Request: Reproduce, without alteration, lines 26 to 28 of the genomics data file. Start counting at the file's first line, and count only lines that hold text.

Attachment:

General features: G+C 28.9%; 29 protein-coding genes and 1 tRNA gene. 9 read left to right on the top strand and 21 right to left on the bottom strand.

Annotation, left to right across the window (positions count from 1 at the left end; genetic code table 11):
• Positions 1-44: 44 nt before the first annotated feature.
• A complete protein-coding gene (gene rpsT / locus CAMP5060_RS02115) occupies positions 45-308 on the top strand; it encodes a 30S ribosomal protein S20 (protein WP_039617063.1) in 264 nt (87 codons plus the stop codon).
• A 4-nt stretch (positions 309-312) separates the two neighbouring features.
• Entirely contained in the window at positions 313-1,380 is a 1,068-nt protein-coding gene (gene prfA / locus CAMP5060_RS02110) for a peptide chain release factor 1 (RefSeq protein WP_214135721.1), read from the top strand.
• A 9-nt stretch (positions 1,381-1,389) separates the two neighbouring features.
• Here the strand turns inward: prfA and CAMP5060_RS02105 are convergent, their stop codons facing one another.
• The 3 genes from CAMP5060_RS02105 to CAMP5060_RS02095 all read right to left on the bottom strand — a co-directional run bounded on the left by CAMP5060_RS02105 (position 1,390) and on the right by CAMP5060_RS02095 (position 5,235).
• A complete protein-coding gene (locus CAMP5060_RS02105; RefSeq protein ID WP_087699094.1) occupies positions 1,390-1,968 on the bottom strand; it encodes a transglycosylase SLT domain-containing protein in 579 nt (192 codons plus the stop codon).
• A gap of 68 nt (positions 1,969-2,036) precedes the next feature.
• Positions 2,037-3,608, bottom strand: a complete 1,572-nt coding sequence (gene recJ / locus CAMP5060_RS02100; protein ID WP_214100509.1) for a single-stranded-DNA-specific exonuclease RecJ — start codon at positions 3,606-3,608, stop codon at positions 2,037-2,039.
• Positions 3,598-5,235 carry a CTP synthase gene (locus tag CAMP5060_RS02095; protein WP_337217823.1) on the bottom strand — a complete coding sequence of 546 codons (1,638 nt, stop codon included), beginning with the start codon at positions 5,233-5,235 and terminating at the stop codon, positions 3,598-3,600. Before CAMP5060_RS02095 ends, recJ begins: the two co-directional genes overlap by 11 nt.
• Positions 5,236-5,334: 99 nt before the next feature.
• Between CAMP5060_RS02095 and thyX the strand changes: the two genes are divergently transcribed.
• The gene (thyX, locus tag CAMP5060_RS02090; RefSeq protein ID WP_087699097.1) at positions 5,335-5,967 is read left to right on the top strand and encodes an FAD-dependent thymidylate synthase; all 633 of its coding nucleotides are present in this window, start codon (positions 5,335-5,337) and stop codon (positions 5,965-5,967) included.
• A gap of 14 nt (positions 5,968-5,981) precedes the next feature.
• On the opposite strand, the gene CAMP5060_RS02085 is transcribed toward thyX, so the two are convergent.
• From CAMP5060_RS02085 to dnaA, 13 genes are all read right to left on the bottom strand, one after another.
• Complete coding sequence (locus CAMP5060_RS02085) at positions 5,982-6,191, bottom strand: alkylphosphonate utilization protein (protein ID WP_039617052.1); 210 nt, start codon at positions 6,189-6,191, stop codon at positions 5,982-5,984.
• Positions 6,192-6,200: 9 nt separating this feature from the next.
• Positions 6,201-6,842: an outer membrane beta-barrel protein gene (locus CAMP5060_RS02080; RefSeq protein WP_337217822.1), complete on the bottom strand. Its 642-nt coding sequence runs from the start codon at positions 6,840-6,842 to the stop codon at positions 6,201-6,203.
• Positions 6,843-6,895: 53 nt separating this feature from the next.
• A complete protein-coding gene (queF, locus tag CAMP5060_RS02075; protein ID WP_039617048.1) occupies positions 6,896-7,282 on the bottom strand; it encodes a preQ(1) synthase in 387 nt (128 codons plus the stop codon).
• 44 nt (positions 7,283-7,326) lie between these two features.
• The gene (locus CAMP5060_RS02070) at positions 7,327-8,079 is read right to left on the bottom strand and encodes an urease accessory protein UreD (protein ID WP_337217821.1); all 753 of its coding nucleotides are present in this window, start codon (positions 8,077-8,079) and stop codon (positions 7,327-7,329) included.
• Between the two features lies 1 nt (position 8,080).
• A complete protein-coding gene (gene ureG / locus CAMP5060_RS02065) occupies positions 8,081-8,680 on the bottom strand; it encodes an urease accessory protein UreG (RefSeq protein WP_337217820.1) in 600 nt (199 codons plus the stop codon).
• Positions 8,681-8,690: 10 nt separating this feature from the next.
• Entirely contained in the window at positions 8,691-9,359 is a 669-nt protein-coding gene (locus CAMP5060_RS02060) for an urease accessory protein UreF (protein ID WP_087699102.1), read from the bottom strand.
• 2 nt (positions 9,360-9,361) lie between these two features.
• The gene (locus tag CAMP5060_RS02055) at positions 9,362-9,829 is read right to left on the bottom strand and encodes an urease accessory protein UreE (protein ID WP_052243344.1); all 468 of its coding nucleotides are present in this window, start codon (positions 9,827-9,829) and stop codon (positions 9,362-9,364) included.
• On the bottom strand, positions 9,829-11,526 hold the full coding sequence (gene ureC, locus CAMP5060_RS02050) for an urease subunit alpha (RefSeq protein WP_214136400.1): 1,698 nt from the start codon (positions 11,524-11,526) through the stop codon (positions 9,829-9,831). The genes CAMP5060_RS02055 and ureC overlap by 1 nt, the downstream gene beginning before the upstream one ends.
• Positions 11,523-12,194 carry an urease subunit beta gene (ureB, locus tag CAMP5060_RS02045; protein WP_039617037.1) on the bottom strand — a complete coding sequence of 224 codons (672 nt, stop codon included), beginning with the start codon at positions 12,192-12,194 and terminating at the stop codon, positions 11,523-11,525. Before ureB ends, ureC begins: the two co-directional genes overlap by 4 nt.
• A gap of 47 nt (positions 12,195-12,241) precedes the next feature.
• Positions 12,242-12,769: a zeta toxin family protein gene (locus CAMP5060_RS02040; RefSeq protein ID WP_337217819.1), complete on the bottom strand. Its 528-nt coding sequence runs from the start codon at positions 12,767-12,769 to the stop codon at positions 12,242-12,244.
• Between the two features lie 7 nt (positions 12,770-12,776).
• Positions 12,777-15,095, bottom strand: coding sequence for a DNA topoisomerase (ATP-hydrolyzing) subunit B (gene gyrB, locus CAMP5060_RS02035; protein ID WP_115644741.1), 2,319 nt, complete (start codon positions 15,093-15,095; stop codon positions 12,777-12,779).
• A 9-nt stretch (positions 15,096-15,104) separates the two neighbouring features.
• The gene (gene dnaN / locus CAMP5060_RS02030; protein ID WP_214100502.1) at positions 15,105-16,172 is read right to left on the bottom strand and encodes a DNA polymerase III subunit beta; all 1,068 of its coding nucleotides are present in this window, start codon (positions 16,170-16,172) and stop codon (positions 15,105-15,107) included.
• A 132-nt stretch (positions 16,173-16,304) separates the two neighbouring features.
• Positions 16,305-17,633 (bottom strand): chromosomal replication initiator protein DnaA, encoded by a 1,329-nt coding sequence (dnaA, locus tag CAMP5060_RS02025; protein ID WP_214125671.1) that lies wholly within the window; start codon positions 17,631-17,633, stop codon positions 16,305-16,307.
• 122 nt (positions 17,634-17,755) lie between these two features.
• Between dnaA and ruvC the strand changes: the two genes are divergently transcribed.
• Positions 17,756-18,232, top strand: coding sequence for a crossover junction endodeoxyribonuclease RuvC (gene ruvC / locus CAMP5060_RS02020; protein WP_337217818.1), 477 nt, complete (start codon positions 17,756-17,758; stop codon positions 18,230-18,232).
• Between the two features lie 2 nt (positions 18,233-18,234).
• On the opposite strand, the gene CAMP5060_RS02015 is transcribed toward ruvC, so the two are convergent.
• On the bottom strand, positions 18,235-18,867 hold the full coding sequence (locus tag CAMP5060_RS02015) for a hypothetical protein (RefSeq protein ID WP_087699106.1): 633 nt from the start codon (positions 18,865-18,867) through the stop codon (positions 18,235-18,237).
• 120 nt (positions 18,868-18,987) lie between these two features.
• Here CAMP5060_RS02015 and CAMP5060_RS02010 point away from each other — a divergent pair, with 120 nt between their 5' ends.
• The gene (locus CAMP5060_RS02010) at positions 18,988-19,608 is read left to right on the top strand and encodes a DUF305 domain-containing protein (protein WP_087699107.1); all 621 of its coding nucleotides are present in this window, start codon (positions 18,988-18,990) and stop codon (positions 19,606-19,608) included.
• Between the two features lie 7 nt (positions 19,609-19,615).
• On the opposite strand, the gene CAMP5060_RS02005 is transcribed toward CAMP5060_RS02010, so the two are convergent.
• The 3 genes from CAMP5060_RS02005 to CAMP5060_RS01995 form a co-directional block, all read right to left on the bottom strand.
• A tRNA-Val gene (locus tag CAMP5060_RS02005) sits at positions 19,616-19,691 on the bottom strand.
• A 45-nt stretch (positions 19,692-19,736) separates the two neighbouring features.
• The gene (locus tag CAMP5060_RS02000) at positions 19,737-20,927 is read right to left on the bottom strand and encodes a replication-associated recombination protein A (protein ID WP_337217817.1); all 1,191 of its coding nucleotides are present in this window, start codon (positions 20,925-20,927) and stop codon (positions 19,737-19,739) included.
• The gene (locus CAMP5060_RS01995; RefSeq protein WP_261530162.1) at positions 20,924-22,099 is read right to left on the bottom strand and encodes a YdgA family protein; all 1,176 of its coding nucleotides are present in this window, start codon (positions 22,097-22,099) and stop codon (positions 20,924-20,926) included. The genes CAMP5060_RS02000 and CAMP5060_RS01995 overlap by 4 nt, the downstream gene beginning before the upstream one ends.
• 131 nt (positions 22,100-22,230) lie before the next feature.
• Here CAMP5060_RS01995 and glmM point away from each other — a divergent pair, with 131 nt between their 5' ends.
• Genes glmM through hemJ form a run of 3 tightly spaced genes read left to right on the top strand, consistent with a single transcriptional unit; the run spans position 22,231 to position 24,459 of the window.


• The gene (locus CAMP5060_RS02070) at positions 7,327-8,079 is read right to left on the bottom strand and encodes an urease accessory protein UreD (protein ID WP_337217821.1); all 753 of its coding nucleotides are present in this window, start codon (positions 8,077-8,079) and stop codon (positions 7,327-7,329) included.
• Between the two features lies 1 nt (position 8,080).
• A complete protein-coding gene (gene ureG / locus CAMP5060_RS02065) occupies positions 8,081-8,680 on the bottom strand; it encodes an urease accessory protein UreG (RefSeq protein WP_337217820.1) in 600 nt (199 codons plus the stop codon).